“Maybe. Probably just traces left by whoever turned this into a self-driving car.” When someone does that kind of intensive, hands on work it usually leaves a pretty big mental afterimage behind. Natalie just opening a door had left behind an impression that would still be noticeable in an hour or so, I’d hoped that the equipment overhaul that involved and recent would have left a much bigger mark. “Whoever did this was working almost entirely with the onboard computer here.” I tapped a part of the car console just under the dashboard. “Lots of electronics work involved. I can get a brief impression of a detail oriented mind, disgruntled from working quickly. But the EMP wiped the rest.”
Natalie made a few notes in a notebook I hadn’t noticed her pulling out, then nodded. “Okay, more than that would have been nice but that’s a start. One more thing to take a look at.”
She closed up the SUV and let me over to a tarp that was spread on the ground. One of those goofy camera drones with four helicopter motors had been smashed up and the pieces were now resting on top of the tarp. It looked like about two thirds of the actual machine was there, including a large chunk of the main body. “They found this when they were doing their first pass. It was under the delivery truck, so we’re operating on the assumption it’s connected to this somehow. What can you tell us about it?”
Back in forensics mode I reached out towards the drone, doing a careful examination of it. “Interesting. Is it okay if I touch it?”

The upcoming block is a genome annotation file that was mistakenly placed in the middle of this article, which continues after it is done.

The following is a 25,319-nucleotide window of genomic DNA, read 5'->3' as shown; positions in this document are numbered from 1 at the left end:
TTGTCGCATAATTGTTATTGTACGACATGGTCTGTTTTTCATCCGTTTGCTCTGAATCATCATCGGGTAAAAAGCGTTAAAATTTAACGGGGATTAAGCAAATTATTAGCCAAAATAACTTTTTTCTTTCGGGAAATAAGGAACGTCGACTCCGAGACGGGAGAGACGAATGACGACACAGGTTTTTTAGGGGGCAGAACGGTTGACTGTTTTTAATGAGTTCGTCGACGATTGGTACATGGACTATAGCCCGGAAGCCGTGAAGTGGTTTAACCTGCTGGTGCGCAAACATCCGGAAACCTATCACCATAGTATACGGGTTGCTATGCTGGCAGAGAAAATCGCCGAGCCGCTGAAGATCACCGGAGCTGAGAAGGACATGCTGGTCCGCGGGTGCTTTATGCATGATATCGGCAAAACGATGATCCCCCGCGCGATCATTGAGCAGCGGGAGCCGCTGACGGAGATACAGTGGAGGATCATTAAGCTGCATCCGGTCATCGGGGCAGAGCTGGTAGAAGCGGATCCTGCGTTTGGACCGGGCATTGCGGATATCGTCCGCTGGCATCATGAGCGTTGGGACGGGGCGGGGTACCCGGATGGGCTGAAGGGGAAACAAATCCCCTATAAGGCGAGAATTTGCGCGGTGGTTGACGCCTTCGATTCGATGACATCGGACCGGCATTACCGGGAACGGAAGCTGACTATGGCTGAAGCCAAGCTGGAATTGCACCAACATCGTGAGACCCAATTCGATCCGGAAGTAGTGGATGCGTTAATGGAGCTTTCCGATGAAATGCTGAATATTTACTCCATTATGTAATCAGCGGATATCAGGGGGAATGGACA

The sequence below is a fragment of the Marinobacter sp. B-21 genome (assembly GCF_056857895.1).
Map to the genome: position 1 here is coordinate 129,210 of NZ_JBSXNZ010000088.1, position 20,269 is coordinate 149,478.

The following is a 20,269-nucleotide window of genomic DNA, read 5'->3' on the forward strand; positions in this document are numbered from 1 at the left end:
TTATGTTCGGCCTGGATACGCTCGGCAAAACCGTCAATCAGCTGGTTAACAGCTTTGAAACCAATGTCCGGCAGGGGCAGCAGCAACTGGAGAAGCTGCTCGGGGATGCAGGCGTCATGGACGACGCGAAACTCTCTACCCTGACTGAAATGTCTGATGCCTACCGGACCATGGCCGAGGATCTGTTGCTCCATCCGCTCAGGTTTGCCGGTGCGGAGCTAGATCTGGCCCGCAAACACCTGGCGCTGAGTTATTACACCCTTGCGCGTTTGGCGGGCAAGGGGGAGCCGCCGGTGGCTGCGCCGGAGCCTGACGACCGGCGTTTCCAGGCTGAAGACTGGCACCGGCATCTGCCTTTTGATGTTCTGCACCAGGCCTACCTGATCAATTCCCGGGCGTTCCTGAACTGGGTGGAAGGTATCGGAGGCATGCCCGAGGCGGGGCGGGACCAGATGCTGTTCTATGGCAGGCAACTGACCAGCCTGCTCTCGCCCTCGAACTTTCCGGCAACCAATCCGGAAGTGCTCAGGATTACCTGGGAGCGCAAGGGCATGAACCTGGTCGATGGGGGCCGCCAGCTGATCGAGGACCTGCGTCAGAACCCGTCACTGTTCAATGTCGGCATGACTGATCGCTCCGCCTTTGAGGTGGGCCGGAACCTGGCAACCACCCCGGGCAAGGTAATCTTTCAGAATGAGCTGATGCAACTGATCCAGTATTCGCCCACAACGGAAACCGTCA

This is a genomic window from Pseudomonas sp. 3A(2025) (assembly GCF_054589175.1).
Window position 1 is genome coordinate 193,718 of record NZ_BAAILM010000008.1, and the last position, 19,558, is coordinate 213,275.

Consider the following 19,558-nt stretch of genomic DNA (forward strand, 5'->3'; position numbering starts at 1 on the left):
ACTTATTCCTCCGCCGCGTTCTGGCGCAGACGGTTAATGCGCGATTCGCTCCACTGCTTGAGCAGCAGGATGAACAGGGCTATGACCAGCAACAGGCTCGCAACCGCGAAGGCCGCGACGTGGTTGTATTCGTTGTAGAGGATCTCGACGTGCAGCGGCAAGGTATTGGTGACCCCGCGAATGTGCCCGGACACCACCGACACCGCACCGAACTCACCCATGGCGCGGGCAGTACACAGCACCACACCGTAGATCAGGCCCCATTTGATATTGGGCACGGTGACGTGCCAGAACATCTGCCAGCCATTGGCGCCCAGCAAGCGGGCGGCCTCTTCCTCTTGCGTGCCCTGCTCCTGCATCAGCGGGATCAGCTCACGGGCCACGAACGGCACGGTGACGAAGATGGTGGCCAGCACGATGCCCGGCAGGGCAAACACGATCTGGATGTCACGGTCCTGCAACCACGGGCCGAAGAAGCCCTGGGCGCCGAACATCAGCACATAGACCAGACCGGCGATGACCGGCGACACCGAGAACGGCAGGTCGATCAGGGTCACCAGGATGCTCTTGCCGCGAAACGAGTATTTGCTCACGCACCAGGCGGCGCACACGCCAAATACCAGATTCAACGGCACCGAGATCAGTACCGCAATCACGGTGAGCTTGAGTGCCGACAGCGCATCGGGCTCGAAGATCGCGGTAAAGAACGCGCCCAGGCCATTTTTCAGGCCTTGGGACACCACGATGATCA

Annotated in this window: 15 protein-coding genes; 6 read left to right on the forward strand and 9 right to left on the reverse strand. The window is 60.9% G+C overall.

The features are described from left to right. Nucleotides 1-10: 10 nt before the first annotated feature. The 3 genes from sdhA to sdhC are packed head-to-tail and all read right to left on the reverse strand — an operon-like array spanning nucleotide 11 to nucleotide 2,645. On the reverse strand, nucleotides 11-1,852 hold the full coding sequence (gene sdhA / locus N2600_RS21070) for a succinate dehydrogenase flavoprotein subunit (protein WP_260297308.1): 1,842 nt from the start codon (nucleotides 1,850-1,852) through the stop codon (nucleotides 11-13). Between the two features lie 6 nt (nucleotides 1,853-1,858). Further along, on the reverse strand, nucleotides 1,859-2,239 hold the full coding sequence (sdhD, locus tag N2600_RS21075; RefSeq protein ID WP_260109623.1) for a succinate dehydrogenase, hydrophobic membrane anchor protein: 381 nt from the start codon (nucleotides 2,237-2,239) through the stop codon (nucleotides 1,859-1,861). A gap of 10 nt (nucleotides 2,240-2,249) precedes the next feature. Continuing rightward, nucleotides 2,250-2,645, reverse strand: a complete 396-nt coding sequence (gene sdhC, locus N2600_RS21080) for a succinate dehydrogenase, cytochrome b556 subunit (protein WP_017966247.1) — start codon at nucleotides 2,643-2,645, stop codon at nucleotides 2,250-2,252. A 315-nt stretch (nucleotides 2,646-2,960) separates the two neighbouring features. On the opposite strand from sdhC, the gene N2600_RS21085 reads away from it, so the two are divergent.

“It hasn’t been processed yet,” Natalie pointed out.
“There’s no conventional trace evidence on it,” I said. “Trust me, I’ve been doing this long enough to know.”
There was a long pause, presumable Natalie was thinking it over and signaling Hennesy for advice. But I could almost certainly guess what the outcome would be. “Okay, go for it.”
I picked up the largest of the drone pieces and carefully turned it over in my hands. I’d hoped it was a custom job, or at least built from a kit. Then whoever put it together would have spent a long time with it, leaving a great deal of psychic impressions on it. No such luck. “It’s manufactured,” I said. “Maybe even 3D printed.”
“Oh?” Natalie looked interested at that. “There can’t be that many places in the nation yet where they mass produce drones.”
“You might be surprised,” I murmured, carefully turning the piece over in my hands. “Still, it’s a place to start.”
I faltered for a moment when I picked up a clear sense of someone filing something down. Someone had held this drone for minutes, maybe even an hour, as they worked to sand off something. A serial number? That would be useful. All of a sudden I smiled. “Well what do you know about that.”
I put the drone piece down with satisfaction. “The company that built this put their name on it. Whoever decided to use it in their stunt today filed the name off after they bought it.”
Natalie was smiling as well. “Can you tell what the name was?”
“Of course. Why do you think they pay my fee?”